“I never knew my dad to be dishonest. All the years he was in business, he treated people fairly,” Greg Winther said.

PJ was involved in Boy Scouts when his sons were young, sat on the board of Mercy Hospital and loved taking RV trips with his wife, Della, who died in April of 2020. He was an outgoing man who enjoyed spending time with his family — five children, 13 grandchildren and 16 great-grandchildren.

“We have a very close family, and Dad was the center of it,” Greg Winther said.

At 96 years old, PJ was in good health, his son said, even mowing his one-acre property regularly. PJ got COVID-19 from a plumber who worked on his house and later called to say he’d tested positive for the disease.

“COVID came on him very suddenly,” Greg said. “It was a few days after (the plumber called) that he showed symptoms. He only lasted two weeks with it.”

Dave Robinette, 67, of Boise

Dave Robinette
Dave Robinette

Dave Robinette died of COVID-19 on March 31, 2021.

Robinette was a lifelong musician who was known in Boise for various projects, including the original Solution Brothers and The Shield.

“Growing up, he would knock on people’s doors and say, ‘I’ll sing “Hound Dog” for a nickel,’ ” recalled his wife, Tymilynn Uhl-Robinette. “He’d get a nickel and go down to the store and buy a Baby Ruth.”

Robinette was a guitar instructor at Dorsey Music for years, but he was also a talented singer who could play many instruments, including violin and bass.

“I always called him the uncanny mimic,” friend and former bandmate Jon Hyneman said. “He had such a good ear and such good inflection and intonation in his voice.”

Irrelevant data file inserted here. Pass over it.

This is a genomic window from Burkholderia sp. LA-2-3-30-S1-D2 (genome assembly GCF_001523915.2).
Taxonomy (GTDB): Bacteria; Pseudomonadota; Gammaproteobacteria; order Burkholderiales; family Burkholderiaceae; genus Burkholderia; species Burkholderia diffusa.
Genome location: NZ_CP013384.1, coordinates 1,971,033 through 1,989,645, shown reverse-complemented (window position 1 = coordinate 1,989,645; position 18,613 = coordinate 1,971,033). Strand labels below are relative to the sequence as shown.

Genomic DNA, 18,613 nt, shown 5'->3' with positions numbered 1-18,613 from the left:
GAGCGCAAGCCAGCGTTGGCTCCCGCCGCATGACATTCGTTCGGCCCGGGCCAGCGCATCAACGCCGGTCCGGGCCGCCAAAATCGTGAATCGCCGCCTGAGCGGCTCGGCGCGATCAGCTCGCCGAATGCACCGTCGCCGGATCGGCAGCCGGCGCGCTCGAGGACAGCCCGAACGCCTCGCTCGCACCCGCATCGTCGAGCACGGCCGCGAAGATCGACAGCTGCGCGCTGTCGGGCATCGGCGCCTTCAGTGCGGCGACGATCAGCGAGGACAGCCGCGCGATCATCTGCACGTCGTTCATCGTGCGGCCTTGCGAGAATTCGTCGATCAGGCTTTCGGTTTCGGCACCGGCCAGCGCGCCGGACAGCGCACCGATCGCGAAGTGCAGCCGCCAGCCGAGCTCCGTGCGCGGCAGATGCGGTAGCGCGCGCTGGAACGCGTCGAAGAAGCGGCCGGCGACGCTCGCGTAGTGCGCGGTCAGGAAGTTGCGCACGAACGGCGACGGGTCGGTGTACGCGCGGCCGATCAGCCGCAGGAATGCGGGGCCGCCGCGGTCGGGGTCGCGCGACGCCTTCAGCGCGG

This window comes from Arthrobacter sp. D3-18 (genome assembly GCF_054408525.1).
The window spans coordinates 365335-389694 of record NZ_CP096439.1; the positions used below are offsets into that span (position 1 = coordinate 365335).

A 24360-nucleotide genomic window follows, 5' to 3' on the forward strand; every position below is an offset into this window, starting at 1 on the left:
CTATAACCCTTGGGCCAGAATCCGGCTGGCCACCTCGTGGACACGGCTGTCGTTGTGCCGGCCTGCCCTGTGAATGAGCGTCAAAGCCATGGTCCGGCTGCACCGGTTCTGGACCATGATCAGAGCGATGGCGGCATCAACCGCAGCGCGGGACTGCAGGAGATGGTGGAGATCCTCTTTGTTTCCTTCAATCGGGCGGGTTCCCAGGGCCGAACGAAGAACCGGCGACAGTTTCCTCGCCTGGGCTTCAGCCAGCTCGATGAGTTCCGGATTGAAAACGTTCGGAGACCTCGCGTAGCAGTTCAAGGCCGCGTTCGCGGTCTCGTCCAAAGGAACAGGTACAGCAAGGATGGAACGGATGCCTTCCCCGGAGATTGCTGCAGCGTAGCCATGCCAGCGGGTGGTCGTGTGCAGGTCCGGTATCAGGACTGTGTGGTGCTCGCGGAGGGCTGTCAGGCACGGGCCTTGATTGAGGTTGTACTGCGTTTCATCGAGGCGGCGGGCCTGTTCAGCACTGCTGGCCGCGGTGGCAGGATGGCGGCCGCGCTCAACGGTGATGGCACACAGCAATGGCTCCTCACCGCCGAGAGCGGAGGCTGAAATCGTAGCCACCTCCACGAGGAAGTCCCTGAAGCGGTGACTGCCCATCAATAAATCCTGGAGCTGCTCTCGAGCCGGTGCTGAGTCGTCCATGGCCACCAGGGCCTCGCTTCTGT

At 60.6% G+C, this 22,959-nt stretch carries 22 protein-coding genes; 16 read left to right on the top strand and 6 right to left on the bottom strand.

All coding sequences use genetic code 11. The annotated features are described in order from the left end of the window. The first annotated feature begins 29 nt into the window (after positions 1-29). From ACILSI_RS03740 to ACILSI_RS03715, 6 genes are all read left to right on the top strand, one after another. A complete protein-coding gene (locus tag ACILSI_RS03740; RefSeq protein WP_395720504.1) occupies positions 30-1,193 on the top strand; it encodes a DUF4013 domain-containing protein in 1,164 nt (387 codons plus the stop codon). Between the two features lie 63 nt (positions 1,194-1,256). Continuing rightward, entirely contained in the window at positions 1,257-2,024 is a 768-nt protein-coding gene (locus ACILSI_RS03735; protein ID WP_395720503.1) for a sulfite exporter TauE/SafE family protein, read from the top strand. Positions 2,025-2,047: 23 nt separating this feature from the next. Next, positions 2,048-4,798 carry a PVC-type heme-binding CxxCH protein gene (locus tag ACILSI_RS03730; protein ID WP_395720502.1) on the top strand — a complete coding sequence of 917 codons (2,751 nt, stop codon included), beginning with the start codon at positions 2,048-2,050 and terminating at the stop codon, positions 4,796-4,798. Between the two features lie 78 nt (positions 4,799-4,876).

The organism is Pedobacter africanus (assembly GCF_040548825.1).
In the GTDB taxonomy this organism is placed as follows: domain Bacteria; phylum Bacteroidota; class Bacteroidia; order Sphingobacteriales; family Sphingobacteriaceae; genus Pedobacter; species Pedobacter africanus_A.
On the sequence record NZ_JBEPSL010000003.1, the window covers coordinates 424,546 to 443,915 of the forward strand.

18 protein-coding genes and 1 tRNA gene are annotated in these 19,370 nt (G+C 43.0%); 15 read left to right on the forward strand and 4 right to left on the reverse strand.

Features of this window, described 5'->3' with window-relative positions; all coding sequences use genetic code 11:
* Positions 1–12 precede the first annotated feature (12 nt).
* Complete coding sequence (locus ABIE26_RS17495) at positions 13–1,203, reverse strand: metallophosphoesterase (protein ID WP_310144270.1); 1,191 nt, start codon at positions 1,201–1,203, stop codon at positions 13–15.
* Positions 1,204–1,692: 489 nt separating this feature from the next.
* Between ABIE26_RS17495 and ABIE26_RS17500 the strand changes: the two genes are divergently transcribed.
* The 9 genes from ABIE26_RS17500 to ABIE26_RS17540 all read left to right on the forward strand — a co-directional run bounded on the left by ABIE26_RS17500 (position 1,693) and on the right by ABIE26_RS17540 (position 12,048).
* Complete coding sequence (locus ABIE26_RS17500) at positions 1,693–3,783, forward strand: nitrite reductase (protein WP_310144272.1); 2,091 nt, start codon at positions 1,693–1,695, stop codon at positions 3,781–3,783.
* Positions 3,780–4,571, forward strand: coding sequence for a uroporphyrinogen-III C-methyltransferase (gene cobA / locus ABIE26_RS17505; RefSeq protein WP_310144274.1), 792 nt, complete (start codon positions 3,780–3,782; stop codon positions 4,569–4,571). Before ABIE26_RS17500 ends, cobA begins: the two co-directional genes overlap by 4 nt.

Robinette counted a show at the Grand Ole Opry as one of his greatest achievements, Uhl-Robinette said, and was especially proud that he was able to play one of his original songs there.

Robinette was also talented at drawing and took any opportunity to be creative. He was patient and generous. He took joy in sharing and playing music, even after surviving a stroke in 2006 that left him with painful nerve damage.

“He never complained about the pain,” Uhl-Robinette said. “When things were rotten, he always picked himself up and got back in there.”

Robinette fought COVID-19 for seven weeks, six of which he spent hospitalized. Uhl-Robinette said eight days he spent in isolation were the first time they’d been apart since they began dating in 2008.

Uhl-Robinette said Dave was two songs away from finishing an album of original songs when he died. She plans to finish the album for him.

“That was his dream,” she said. “He wanted his legacy. He just wanted to be known for something.”

Asunción, 85, and José Correa, 87, of Nampa

Longtime loves and devoted grandparents Asunción and José Correa died only a week apart in April 2020, both due to COVID-19.

They spent their lives working to provide for 14 children and many grandchildren, mostly as migrant farmworkers. They eventually settled in Nampa, living with and near their children and grandchildren when the COVID-19 pandemic hit Idaho.

Just a month after the pandemic began in Idaho, the coronavirus swept through their extended family. Granddaughter Alma De León, who was helping to care for them at the time, estimated a total of 19 family members, including herself and her grandparents, contracted the virus.